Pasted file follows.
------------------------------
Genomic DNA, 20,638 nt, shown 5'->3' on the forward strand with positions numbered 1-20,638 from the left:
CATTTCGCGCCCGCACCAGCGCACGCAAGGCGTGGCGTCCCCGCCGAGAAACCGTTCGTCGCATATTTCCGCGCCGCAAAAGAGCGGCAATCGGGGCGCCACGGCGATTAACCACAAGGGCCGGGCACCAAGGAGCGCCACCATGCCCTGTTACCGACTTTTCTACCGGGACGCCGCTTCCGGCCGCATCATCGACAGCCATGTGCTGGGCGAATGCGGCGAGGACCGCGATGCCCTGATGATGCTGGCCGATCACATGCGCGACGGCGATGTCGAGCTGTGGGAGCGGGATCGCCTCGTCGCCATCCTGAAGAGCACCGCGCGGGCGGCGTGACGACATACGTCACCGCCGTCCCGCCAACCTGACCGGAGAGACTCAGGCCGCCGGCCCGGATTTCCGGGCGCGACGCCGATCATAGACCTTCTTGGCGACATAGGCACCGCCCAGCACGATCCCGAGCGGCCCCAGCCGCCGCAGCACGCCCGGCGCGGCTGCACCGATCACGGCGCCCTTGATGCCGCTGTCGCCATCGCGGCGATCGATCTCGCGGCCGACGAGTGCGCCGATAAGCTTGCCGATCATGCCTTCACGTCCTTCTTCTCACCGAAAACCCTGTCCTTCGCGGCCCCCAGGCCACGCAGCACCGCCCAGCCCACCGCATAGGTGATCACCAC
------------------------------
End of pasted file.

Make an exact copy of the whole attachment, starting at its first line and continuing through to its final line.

Genomic DNA, 20,638 nt, shown 5'->3' on the forward strand with positions numbered 1-20,638 from the left:
CATTTCGCGCCCGCACCAGCGCACGCAAGGCGTGGCGTCCCCGCCGAGAAACCGTTCGTCGCATATTTCCGCGCCGCAAAAGAGCGGCAATCGGGGCGCCACGGCGATTAACCACAAGGGCCGGGCACCAAGGAGCGCCACCATGCCCTGTTACCGACTTTTCTACCGGGACGCCGCTTCCGGCCGCATCATCGACAGCCATGTGCTGGGCGAATGCGGCGAGGACCGCGATGCCCTGATGATGCTGGCCGATCACATGCGCGACGGCGATGTCGAGCTGTGGGAGCGGGATCGCCTCGTCGCCATCCTGAAGAGCACCGCGCGGGCGGCGTGACGACATACGTCACCGCCGTCCCGCCAACCTGACCGGAGAGACTCAGGCCGCCGGCCCGGATTTCCGGGCGCGACGCCGATCATAGACCTTCTTGGCGACATAGGCACCGCCCAGCACGATCCCGAGCGGCCCCAGCCGCCGCAGCACGCCCGGCGCGGCTGCACCGATCACGGCGCCCTTGATGCCGCTGTCGCCATCGCGGCGATCGATCTCGCGGCCGACGAGTGCGCCGATAAGCTTGCCGATCATGCCTTCACGTCCTTCTTCTCACCGAAAACCCTGTCCTTCGCGGCCCCCAGGCCACGCAGCACCGCCCAGCCCACCGCATAGGTGATCACCAC